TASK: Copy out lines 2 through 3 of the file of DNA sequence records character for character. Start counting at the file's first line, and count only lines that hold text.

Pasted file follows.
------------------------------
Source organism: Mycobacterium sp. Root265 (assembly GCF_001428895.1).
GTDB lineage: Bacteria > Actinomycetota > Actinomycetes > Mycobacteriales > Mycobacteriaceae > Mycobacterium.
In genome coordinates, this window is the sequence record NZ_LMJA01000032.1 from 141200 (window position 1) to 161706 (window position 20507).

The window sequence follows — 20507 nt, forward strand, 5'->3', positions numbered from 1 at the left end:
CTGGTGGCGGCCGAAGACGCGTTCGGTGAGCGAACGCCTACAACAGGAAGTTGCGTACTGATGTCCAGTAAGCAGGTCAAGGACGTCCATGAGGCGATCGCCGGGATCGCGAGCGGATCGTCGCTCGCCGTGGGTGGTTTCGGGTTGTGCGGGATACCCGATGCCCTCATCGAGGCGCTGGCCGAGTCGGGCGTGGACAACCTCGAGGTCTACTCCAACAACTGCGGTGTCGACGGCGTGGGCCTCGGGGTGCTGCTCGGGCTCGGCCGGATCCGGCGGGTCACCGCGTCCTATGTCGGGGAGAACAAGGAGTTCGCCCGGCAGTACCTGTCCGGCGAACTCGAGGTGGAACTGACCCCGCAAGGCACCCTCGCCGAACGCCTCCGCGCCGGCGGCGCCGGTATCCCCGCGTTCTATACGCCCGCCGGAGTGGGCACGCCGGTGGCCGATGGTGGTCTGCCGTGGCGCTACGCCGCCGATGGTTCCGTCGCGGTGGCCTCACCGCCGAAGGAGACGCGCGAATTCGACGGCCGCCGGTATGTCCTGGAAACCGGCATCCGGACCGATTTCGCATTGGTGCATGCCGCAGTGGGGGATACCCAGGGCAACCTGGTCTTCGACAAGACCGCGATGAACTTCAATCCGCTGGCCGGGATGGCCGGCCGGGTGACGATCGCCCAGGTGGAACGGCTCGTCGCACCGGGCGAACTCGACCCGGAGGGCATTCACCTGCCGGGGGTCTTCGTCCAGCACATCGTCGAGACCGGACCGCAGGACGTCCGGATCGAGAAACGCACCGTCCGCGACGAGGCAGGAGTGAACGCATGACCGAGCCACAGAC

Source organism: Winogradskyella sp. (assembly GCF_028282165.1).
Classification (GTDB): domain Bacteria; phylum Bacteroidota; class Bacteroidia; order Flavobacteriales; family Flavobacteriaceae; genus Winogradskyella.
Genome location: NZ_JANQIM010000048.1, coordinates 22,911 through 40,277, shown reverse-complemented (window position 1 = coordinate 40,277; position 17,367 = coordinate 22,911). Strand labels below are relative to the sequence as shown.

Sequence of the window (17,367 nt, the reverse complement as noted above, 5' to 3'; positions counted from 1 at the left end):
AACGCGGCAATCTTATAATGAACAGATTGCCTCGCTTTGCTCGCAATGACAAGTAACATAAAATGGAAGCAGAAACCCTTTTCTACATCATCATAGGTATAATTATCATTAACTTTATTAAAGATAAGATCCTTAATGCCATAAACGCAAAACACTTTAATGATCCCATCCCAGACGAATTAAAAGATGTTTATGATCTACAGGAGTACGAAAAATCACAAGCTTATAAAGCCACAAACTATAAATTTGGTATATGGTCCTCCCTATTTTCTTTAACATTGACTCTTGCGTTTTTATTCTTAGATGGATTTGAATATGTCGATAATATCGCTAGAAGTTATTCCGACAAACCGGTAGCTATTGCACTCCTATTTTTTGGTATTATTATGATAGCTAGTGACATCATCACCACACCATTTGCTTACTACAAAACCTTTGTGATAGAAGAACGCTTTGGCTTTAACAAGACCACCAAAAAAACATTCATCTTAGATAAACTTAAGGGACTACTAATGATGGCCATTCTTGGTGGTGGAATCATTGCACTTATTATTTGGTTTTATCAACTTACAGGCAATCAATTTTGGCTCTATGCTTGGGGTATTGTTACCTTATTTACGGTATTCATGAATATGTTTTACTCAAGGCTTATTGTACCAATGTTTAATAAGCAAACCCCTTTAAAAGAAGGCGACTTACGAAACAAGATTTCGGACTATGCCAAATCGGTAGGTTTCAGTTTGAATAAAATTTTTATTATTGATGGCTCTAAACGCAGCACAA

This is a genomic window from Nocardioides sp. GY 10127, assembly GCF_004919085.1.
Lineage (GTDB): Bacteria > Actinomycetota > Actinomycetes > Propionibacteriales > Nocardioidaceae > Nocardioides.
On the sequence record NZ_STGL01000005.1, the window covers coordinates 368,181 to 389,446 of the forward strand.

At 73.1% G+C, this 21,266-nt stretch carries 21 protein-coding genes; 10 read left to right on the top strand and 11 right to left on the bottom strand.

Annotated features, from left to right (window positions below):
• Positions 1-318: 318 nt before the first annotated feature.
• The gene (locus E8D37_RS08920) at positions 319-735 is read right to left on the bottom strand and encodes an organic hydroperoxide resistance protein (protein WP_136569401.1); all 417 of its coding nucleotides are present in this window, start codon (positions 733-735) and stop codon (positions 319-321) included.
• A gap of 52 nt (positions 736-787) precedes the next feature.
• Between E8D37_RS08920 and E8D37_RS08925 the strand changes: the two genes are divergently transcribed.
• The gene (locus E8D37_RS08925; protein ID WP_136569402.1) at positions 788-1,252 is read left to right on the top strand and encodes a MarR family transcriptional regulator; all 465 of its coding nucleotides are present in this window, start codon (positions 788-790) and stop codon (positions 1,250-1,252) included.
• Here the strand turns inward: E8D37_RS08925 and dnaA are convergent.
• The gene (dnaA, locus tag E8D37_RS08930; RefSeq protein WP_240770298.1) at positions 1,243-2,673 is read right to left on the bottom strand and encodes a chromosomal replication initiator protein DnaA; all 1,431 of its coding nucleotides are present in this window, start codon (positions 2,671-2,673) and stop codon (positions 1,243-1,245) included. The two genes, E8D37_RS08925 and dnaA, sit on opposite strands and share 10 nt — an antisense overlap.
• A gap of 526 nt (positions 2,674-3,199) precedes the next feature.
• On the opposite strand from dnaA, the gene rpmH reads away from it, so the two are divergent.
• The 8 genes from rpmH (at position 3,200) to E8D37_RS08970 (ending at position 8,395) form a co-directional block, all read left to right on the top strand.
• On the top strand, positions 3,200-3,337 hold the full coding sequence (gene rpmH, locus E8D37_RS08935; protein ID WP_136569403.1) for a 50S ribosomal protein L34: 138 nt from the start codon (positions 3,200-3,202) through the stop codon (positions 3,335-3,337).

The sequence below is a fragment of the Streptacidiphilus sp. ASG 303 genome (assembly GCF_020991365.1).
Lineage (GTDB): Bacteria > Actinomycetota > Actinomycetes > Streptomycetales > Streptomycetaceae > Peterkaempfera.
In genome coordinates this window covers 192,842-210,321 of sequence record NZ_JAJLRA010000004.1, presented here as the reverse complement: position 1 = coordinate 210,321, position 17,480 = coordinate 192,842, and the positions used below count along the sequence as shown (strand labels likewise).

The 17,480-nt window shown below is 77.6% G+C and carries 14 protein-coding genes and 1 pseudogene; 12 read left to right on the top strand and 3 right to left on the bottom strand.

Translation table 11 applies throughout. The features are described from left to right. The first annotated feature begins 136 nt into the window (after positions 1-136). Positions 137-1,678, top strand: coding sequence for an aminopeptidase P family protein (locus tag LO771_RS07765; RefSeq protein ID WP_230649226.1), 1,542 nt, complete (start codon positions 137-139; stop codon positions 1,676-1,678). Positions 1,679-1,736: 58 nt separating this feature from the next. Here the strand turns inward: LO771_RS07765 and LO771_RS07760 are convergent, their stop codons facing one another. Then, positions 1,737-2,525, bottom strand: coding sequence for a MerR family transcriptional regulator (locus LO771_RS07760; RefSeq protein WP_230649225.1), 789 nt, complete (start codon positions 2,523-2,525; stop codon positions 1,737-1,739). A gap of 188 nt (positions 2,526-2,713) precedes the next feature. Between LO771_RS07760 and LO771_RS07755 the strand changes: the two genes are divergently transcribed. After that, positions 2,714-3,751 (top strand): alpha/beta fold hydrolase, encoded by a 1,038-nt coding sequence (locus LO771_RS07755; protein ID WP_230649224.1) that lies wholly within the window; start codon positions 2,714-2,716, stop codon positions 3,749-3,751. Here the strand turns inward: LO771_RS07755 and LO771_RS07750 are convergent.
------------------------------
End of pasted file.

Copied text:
GTDB lineage: Bacteria > Actinomycetota > Actinomycetes > Mycobacteriales > Mycobacteriaceae > Mycobacterium.
In genome coordinates, this window is the sequence record NZ_LMJA01000032.1 from 141200 (window position 1) to 161706 (window position 20507).